When Critics Are Viewed as Traitors
“Traitors.” That’s a strong term, obviously. It should never be used lightly. Yet there it was, flying around like confetti in Times Square on New Year’s Eve.
Why? Because 47 Republican senators who are understandably concerned about the prospects of a nuclear-armed Iran sent a letter to that country’s leaders about the deal now being struck with the United States and other countries. Their message: The next U.S. president can overturn “with the stroke of a pen” any deal Congress doesn’t approve.
“Judas got thirty pieces of silver. What did you get?” one New Jersey resident tweeted. Others, sparked by a White House who accused the 47 senators of “wanting to make common cause with the hardliners in Iran,” were equally vitriolic. The New York Daily News called it an “unprecedented missive.”
Vice President Joe Biden echoed this theme: “In 36 years in the United States Senate, I cannot recall another instance in which senators wrote directly to advise another country – much less a longtime foreign adversary – that the president does not have the constitutional authority to reach a meaningful understanding with them.”
In short, like so many things online do these days, it got ugly – and fast.
It never fails to amaze me how short some people’s memories are. The fact is, there’s nothing “unprecedented” about lawmakers interjecting themselves into matters of foreign policy. Washington Post columnist Marc Theissen, for example, wrote about how Sen. Jesse Helms reacted in June 2000 when President Bill Clinton went to Moscow to negotiate an arms-control treaty with Vladimir Putin.
“After dragging his feet on missile defense for nearly eight years, Mr. Clinton now fervently hopes that he will be permitted, in his final months in office, to tie the hands of the next president,” Helms wrote in an op-ed for Izvestia, a major Russian daily. “Well I, for one, have a message for the president: Not on my watch. Any modified ABM treaty negotiated by this administration will be dead-on-arrival at the Senate Foreign Relations Committee. The Russian government should not be under any illusion whatsoever that any commitments made by this lame-duck administration will be binding on the next administration.”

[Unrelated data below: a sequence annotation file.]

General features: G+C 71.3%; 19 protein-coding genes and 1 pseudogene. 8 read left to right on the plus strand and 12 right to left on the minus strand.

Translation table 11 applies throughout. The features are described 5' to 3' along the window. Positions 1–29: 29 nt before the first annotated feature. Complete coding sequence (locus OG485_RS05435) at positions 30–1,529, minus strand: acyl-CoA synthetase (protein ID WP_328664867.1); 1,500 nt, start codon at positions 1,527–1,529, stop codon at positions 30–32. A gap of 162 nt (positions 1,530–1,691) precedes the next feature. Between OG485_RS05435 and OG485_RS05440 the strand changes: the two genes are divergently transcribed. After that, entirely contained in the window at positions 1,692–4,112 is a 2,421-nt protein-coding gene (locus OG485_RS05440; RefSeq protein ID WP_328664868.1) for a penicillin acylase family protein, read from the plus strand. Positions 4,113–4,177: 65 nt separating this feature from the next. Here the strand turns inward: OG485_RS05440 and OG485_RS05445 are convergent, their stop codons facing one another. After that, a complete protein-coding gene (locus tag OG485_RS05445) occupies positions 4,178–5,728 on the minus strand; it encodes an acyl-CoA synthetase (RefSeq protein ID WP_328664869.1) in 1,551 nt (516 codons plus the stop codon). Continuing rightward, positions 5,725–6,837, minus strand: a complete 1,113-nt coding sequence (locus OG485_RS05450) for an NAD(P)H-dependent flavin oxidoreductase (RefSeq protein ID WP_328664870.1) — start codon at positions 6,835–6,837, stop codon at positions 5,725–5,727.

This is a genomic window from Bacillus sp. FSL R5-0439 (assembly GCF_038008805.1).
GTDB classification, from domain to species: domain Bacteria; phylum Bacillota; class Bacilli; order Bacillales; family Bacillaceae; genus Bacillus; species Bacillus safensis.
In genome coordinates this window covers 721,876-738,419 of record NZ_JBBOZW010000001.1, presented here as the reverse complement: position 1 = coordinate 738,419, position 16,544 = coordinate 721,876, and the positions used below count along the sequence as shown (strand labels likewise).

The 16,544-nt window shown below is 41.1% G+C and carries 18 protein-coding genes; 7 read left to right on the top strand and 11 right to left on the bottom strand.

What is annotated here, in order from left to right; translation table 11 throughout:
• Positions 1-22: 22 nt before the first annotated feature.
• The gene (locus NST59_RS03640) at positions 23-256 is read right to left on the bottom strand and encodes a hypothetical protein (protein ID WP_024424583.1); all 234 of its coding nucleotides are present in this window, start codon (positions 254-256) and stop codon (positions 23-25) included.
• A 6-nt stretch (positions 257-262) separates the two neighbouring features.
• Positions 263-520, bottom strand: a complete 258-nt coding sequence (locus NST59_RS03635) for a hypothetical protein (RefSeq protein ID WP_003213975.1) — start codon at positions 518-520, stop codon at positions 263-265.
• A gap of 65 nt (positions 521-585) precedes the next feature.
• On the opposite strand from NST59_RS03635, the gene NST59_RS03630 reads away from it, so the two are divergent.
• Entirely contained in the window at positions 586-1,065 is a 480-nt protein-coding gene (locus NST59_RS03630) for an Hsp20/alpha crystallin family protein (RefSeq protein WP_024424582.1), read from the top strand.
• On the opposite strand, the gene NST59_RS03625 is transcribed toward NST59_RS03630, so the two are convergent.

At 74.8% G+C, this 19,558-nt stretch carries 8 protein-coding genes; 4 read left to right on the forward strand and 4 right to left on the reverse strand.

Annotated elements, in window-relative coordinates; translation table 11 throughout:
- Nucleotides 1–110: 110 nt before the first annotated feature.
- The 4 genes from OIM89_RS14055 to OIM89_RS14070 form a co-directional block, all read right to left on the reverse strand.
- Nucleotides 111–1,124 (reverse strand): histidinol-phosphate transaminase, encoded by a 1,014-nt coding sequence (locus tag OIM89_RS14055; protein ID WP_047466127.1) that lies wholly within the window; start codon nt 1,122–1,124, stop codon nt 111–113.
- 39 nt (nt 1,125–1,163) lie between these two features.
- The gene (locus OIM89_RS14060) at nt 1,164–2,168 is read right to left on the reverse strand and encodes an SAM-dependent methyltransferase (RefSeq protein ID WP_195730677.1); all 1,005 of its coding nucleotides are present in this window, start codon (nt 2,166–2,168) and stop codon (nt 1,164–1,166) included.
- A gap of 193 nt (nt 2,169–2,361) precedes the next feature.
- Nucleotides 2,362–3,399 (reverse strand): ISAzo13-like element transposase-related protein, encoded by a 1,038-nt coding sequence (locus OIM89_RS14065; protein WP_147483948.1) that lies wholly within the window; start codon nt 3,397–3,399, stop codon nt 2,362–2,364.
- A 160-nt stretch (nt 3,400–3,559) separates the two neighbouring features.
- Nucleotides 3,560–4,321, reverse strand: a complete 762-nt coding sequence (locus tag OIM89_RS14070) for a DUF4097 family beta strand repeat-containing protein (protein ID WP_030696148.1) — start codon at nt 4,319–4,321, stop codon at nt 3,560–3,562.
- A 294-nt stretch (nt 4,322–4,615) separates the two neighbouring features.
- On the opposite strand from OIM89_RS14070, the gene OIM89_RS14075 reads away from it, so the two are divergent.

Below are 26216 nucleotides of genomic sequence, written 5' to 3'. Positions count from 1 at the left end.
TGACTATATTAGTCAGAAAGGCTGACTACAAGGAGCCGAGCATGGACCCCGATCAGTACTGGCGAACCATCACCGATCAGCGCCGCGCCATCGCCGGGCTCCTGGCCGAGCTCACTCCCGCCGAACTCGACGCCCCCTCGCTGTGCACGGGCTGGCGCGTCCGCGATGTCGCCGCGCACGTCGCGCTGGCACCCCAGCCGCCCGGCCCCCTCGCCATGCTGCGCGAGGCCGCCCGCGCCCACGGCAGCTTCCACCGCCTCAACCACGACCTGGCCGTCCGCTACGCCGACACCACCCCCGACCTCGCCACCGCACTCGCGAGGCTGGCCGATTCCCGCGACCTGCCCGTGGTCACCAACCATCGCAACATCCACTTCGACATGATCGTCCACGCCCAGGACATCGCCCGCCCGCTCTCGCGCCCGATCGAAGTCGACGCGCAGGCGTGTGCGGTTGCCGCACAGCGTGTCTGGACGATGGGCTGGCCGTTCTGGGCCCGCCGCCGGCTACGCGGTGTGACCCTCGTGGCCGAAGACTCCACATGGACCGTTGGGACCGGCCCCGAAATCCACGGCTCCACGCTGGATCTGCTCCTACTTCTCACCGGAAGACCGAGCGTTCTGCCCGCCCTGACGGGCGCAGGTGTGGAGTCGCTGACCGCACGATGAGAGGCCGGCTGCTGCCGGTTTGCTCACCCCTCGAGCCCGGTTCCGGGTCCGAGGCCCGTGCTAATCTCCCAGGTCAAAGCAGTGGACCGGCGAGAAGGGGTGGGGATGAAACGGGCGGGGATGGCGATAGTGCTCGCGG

Such congressional “meddling” is very much a bipartisan activity, I should add (as anyone who remembers then-House Speaker Nancy Pelosi’s 2007 meeting with Syrian President Bashar Assad should know). It’s been going on for decades, as foreign policy expert James Carafano recently noted: “The Mexican-American War, the League of Nations debate, the U.S. entry into NATO, the bitter debate over the SALT II talks, the Panama Canal treaty negotiations and U.S. support for the Contras in Nicaragua are just a few examples of such contests.”
That last example – Nicaragua – is particularly telling. How many of those who so gleefully denounced the 47 GOP senators would also have pilloried the Democratic lawmakers who in the 1980s sought to undermine President Reagan’s efforts to aid the Contras in their effort to stop a Soviet-backed takeover of their country?
Sens. Tom Harkin of Iowa and John Kerry of Massachusetts – who, in an ironic twist, is now on the other side of the fence, working as secretary of state to strike a deal with Iran – actually traveled to Nicaragua to meet publicly with Daniel Ortega, the communist leader. Were they “traitors”? Were they trying to “make common cause” with the communists?
Oh, no, they would say. They were trying to influence foreign policy in the way they thought best, and working to make sure the United States didn’t make any missteps in an important region of the world. And sure enough, The New York Times and many other media outlets made every effort to justify their actions.
But if some GOP senators simply write a letter that is, by historical standards, rather mild? Well, find the nearest yardarm and string up those traitors, posthaste.
The hypocrisy is breathtaking.